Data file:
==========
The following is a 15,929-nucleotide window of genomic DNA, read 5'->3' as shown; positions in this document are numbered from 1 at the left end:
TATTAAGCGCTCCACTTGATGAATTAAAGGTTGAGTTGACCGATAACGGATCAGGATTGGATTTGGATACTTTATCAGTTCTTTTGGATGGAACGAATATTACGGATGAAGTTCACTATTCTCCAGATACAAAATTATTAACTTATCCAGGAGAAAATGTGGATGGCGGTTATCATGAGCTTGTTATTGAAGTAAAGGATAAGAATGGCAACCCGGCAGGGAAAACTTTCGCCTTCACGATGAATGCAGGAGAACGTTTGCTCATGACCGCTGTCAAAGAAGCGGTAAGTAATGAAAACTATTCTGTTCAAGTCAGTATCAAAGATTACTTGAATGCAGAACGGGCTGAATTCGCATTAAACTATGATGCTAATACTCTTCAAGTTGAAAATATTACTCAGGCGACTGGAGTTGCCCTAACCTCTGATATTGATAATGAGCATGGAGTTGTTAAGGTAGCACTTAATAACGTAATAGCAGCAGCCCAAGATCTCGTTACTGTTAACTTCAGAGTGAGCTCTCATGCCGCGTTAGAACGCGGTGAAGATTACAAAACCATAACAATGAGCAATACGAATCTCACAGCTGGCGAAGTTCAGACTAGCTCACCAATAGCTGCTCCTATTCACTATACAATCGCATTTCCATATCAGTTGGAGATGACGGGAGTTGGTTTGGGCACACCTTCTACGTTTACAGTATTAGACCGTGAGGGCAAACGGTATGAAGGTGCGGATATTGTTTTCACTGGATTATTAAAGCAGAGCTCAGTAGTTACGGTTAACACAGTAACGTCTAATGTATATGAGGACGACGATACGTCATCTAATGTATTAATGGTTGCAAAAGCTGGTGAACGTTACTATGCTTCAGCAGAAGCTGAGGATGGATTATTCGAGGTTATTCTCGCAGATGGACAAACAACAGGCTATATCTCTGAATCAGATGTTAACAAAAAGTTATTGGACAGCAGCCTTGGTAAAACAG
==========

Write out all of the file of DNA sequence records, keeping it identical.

The following is a 15,929-nucleotide window of genomic DNA, read 5'->3' as shown; positions in this document are numbered from 1 at the left end:
TATTAAGCGCTCCACTTGATGAATTAAAGGTTGAGTTGACCGATAACGGATCAGGATTGGATTTGGATACTTTATCAGTTCTTTTGGATGGAACGAATATTACGGATGAAGTTCACTATTCTCCAGATACAAAATTATTAACTTATCCAGGAGAAAATGTGGATGGCGGTTATCATGAGCTTGTTATTGAAGTAAAGGATAAGAATGGCAACCCGGCAGGGAAAACTTTCGCCTTCACGATGAATGCAGGAGAACGTTTGCTCATGACCGCTGTCAAAGAAGCGGTAAGTAATGAAAACTATTCTGTTCAAGTCAGTATCAAAGATTACTTGAATGCAGAACGGGCTGAATTCGCATTAAACTATGATGCTAATACTCTTCAAGTTGAAAATATTACTCAGGCGACTGGAGTTGCCCTAACCTCTGATATTGATAATGAGCATGGAGTTGTTAAGGTAGCACTTAATAACGTAATAGCAGCAGCCCAAGATCTCGTTACTGTTAACTTCAGAGTGAGCTCTCATGCCGCGTTAGAACGCGGTGAAGATTACAAAACCATAACAATGAGCAATACGAATCTCACAGCTGGCGAAGTTCAGACTAGCTCACCAATAGCTGCTCCTATTCACTATACAATCGCATTTCCATATCAGTTGGAGATGACGGGAGTTGGTTTGGGCACACCTTCTACGTTTACAGTATTAGACCGTGAGGGCAAACGGTATGAAGGTGCGGATATTGTTTTCACTGGATTATTAAAGCAGAGCTCAGTAGTTACGGTTAACACAGTAACGTCTAATGTATATGAGGACGACGATACGTCATCTAATGTATTAATGGTTGCAAAAGCTGGTGAACGTTACTATGCTTCAGCAGAAGCTGAGGATGGATTATTCGAGGTTATTCTCGCAGATGGACAAACAACAGGCTATATCTCTGAATCAGATGTTAACAAAAAGTTATTGGACAGCAGCCTTGGTAAAACAG